Throughout my childhood I grew up hearing Joe Cocker due to the fact that my dad is a huge fan of his. Cocker is Sheffield born and while he was attempting to establish a name for himself through the 60s, he lived barely a stones throw away from where my dad was growing up in Crookes. Somewhat star-struck by an obvious talent on the verge of being the country’s next big thing living in the immediate vicinity, my dad, at that point in his early teens, would deliver flyers in the local vicinity for Joe Cocker. Part of me would like to think that this went some tiny way to contributing to the huge success that Cocker would enjoy as the 60s closed.
For a lot of people Cocker’s career can be summarised as follows;
- “With a Little Help From My Friends”
- The Mad Dogs and Englishmen tour
- “Up Where We Belong”
- An ongoing career as an elder statesman of soul-powered soft rock.
Of course, that’s simplifying things to the extreme, as it glosses over the fact that throughout the 70s, at a time when Cocker should have been at his peak as a recording artist, he was struggling with all manner of legal problems, battling addiction and generally falling short of his enormous potential. Things got so bad that Cocker cannot remember recording a number of his albums during the mid 70s. One of those albums is I Can Stand a Little Rain, which to my ears, is his best studio album.
As I Can Stand a Little Rain starts you are greeted with the celebratory sound of a crack team of session players kicking into a blistering version of Daniel Moore’s “Put Out the Light”. Now the thing I have always found with Cocker is that because he specialises in cover versions, his albums lack a certain unified identity of their own, they’re just collections of songs that he’s decided to cover. This just isn’t so when it comes to I Can Stand a Little Rain, which is odd really, as there was no reason that it should work – Cocker himself was in a world of trouble as he was battling his personal demons and the material he chose to cover on this album were hardly obvious choices for him to make a success of.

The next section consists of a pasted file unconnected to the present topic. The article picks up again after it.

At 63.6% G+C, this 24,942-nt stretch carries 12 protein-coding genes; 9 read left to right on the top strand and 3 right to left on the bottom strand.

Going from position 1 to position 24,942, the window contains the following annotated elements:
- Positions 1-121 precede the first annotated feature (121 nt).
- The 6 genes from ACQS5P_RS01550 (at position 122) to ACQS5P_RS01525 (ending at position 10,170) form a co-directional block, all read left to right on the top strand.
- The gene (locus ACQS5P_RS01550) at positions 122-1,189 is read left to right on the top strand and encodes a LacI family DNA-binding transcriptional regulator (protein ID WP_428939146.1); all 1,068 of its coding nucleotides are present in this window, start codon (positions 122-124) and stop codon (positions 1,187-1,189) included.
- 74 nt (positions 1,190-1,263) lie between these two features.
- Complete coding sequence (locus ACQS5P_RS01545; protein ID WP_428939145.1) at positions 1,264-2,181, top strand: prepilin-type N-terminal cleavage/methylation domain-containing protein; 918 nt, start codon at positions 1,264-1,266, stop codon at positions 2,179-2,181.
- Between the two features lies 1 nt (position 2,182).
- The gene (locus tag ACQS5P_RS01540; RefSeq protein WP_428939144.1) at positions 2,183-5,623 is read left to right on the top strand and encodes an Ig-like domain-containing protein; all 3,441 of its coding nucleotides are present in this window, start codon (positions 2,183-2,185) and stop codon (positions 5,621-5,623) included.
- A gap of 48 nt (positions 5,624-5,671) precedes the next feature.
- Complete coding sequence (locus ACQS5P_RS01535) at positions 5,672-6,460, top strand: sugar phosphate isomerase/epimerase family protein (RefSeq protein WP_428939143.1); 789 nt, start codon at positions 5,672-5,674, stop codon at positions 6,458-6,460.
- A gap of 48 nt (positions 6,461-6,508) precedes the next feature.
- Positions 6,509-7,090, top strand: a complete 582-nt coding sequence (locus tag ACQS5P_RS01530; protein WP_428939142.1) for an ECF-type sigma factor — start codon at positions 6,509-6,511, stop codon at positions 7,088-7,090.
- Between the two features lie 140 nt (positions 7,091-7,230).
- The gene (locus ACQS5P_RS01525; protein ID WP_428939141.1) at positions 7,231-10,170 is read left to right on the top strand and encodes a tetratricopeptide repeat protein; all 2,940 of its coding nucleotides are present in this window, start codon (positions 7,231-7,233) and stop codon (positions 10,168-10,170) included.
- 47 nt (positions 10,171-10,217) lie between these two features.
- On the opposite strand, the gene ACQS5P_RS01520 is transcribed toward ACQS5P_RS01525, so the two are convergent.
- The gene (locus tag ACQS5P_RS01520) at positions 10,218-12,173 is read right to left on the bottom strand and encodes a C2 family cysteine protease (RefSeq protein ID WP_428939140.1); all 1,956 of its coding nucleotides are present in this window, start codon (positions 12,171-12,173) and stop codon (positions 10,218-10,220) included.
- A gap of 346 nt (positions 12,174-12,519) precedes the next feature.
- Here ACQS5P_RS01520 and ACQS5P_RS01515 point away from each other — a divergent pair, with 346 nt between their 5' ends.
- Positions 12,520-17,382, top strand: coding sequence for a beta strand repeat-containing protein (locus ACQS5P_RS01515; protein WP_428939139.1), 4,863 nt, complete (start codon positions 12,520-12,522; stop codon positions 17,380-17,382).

The opening trio of songs are among Cocker’s best work, with the title track being one of the great songs of hope and emotional redemption ever recorded, complete with gospel choir swelling behind Cockers emotionally cracked vocals. From there this album is littered with high points, with his top-draw covers of “The Moon’s a Harsh Mistress”, his nearly-as-good-as-the-original-version of Randy Newman‘s “Guilty” and a gorgeous performance of, err, “Performance” by Allen Toussaint. Most famous of all though is Cocker’s cover of Billy Preston and Dennis Wilson‘s “You Are So Beautiful”, which has over the years become one of his signature numbers. On top of all this, I Can Stand a Little Rain is one of Cocker’s best sounding albums due to the production job done by Jim Price, who had been a member of Cocker’s touring band since the Mad Dogs and Englishmen tour.
Though it’s unlikely, if anyone decides to take the plunge, untangle the web of management and record label contracts and commit themselves to a full remastering exercise of Cocker’s 70s albums, I Can Stand a Little Rain will inevitably be hailed as one of the lost gems of the 1970s. Sadly it remains, along with so many of Cocker’s 70s albums, difficult to find on CD at a sensible price – the last time I looked I couldn’t find it for less than £20 with any online retailer, and there’s even less chance of you finding it on the high street.
As I said at the start of this review, I grew up listening to a lot of Joe Cocker albums. I can’t confess to being the biggest fan of some of his studio albums, but I can confirm that he has remains a potent live act even today, that Mad Dogs and Englishmen is one of the greatest live albums ever recorded and that the live album of him performing at the Woodstock Festival really shouldn’t have stayed in the vaults as long as it did. In terms of his studio work, it all depends on personal preference, but for me he has never recorded a studio album which hung together better than I Can Stand a Little Rain.